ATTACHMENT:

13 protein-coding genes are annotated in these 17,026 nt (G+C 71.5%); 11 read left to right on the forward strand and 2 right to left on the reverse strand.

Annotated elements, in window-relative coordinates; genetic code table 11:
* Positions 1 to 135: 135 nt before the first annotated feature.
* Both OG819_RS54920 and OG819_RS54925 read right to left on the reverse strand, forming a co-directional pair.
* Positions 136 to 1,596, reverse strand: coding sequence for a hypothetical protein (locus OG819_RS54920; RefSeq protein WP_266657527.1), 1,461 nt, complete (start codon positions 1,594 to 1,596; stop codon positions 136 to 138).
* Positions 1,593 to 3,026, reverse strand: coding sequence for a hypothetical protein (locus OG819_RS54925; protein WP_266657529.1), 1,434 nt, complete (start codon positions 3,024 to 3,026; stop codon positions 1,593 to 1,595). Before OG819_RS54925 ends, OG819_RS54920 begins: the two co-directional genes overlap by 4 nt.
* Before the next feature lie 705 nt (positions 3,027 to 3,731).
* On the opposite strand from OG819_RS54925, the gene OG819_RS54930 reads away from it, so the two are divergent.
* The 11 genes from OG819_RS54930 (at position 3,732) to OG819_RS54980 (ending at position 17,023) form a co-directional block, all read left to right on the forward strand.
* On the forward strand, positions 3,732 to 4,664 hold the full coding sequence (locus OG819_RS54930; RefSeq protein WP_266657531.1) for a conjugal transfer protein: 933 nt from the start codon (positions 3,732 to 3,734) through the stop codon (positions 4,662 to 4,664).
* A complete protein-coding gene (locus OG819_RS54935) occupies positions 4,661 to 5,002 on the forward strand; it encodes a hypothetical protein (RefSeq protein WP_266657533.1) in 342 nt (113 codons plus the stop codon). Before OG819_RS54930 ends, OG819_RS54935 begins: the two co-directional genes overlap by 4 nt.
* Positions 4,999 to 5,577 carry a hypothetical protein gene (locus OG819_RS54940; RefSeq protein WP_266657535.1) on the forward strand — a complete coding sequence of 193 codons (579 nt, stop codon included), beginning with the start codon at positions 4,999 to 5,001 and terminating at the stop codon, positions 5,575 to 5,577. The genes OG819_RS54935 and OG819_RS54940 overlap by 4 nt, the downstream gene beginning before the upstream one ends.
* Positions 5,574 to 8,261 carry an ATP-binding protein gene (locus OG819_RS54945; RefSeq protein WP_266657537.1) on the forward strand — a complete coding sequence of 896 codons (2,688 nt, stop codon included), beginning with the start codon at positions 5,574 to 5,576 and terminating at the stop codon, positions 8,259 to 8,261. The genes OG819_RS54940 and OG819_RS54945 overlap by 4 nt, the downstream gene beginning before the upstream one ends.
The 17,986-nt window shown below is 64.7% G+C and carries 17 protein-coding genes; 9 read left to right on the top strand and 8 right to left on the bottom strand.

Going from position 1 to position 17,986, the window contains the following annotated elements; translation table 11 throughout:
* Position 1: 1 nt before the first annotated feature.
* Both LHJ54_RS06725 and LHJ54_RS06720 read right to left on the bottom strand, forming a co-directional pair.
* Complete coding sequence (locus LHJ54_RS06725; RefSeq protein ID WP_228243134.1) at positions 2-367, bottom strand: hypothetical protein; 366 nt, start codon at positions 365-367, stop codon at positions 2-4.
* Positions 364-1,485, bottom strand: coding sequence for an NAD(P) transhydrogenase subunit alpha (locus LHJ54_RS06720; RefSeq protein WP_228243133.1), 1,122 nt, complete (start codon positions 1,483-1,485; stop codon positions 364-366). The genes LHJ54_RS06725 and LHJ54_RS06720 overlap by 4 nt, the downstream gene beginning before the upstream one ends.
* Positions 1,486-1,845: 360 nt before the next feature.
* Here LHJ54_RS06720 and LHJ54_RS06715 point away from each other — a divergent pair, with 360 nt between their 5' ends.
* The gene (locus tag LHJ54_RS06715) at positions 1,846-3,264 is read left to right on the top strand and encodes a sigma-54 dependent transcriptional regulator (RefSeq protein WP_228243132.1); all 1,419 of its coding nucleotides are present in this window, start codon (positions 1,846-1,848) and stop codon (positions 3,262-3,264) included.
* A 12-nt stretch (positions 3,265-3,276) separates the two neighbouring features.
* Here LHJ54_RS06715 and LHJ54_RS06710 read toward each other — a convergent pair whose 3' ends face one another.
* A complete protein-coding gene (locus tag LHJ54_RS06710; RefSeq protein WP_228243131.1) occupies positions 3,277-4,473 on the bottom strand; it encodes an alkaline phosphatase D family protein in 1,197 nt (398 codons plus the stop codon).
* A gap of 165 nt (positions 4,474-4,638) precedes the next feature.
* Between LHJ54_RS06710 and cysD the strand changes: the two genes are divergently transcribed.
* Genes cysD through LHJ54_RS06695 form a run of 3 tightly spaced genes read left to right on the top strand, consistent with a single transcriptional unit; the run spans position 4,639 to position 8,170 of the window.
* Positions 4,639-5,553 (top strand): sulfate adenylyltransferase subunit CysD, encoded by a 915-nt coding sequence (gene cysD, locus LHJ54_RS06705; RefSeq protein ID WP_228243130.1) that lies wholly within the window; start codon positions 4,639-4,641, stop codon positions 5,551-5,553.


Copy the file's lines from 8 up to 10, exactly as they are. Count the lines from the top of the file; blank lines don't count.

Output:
* On the opposite strand from OG819_RS54925, the gene OG819_RS54930 reads away from it, so the two are divergent.
* The 11 genes from OG819_RS54930 (at position 3,732) to OG819_RS54980 (ending at position 17,023) form a co-directional block, all read left to right on the forward strand.
* On the forward strand, positions 3,732 to 4,664 hold the full coding sequence (locus OG819_RS54930; RefSeq protein WP_266657531.1) for a conjugal transfer protein: 933 nt from the start codon (positions 3,732 to 3,734) through the stop codon (positions 4,662 to 4,664).